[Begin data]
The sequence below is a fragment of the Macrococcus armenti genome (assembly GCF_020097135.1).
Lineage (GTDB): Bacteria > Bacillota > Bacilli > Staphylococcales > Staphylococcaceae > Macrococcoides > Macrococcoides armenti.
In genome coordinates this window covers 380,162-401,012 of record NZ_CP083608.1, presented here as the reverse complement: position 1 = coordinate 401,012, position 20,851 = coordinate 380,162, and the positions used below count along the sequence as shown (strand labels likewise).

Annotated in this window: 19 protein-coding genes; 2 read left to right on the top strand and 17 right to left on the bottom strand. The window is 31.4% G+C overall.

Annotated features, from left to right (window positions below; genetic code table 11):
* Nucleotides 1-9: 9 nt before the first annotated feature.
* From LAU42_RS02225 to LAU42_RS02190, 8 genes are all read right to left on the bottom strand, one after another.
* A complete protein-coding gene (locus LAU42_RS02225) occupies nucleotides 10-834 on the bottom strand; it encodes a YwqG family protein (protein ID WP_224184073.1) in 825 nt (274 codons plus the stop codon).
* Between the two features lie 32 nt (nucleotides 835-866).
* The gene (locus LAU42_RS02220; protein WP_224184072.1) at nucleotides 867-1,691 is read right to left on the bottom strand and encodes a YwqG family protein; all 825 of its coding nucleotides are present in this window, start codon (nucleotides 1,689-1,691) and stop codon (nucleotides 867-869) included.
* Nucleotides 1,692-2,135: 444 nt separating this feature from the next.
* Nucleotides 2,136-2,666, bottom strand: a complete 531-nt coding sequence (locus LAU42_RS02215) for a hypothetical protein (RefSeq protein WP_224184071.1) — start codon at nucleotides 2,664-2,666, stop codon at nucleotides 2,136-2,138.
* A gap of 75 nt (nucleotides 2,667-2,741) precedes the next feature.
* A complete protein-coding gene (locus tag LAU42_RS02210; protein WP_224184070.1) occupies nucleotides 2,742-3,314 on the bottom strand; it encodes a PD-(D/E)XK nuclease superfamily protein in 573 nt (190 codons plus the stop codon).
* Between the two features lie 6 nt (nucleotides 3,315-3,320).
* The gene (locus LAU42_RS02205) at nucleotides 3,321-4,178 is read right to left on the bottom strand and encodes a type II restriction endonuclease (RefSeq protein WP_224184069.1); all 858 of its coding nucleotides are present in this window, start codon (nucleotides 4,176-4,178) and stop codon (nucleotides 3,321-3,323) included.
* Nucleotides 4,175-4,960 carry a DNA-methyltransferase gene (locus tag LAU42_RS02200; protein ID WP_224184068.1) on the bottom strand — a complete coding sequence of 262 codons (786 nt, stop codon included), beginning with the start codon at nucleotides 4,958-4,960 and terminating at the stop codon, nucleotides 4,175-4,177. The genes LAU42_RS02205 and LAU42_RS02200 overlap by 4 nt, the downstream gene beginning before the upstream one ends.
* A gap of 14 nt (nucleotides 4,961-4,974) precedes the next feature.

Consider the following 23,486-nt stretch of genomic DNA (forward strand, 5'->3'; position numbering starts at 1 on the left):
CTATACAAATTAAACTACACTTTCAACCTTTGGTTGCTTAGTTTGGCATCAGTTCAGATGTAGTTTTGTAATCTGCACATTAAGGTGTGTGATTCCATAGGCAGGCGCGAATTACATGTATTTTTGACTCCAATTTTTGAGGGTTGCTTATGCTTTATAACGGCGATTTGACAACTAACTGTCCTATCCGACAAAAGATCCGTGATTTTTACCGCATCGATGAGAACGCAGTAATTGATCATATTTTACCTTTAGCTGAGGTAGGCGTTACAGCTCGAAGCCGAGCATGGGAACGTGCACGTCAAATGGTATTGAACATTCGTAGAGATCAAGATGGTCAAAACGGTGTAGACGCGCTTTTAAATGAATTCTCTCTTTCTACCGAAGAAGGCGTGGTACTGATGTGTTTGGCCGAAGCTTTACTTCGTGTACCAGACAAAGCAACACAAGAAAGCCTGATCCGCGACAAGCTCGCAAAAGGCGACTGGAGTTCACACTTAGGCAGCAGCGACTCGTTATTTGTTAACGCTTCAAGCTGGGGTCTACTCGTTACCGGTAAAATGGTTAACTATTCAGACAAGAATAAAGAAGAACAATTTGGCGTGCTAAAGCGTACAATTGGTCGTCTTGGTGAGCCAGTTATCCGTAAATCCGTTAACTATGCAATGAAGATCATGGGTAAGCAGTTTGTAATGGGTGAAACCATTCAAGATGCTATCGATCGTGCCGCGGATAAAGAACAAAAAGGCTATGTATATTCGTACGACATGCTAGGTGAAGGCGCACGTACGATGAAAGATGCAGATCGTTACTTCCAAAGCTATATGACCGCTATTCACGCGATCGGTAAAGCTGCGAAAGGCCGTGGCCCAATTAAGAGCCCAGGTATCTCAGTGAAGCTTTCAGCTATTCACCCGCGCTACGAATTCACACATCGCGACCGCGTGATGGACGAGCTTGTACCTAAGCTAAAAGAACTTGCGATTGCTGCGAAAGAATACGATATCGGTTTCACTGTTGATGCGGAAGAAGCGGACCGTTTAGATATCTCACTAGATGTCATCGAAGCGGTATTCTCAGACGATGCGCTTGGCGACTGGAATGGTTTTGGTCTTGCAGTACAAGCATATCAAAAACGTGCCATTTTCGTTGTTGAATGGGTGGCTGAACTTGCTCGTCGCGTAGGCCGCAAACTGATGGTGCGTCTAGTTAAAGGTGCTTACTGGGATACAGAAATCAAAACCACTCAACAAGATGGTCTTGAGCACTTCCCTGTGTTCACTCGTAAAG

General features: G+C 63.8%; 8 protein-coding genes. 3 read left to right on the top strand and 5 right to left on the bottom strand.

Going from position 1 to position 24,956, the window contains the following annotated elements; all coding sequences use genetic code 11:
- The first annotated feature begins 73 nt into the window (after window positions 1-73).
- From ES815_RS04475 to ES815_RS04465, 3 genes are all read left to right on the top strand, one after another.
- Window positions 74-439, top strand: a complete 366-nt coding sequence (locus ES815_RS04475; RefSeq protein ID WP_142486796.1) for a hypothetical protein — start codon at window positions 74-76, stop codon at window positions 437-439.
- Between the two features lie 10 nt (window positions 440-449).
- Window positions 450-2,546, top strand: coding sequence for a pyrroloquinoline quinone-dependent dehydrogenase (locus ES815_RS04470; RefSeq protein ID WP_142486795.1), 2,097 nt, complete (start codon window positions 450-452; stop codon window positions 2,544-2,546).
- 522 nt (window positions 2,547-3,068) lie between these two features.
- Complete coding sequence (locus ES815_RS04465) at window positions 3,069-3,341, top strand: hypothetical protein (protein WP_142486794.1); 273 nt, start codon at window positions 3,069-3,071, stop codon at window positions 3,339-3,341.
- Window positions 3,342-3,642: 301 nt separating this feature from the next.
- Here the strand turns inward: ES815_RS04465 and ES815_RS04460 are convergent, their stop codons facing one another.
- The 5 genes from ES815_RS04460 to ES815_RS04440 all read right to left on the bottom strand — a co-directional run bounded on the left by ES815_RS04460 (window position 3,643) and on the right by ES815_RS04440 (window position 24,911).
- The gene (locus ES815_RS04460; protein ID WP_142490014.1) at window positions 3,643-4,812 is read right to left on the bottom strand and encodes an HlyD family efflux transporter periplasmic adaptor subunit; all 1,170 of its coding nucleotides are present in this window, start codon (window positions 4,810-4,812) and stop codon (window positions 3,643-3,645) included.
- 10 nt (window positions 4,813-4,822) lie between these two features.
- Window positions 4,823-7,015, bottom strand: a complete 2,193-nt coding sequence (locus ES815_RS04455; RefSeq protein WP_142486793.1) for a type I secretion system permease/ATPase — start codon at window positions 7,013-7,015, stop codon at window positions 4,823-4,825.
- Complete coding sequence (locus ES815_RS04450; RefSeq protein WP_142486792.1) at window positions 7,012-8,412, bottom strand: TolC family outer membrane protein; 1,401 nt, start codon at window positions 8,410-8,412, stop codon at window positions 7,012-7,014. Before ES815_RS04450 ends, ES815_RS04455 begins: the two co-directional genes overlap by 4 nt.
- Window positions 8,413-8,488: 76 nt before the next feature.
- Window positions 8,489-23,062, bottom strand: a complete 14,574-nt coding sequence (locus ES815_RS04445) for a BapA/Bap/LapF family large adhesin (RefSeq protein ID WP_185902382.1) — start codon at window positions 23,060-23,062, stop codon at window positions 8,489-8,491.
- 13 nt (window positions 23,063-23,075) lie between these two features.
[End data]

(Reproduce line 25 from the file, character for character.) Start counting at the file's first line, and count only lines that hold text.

- Window positions 74-439, top strand: a complete 366-nt coding sequence (locus ES815_RS04475; RefSeq protein ID WP_142486796.1) for a hypothetical protein — start codon at window positions 74-76, stop codon at window positions 437-439.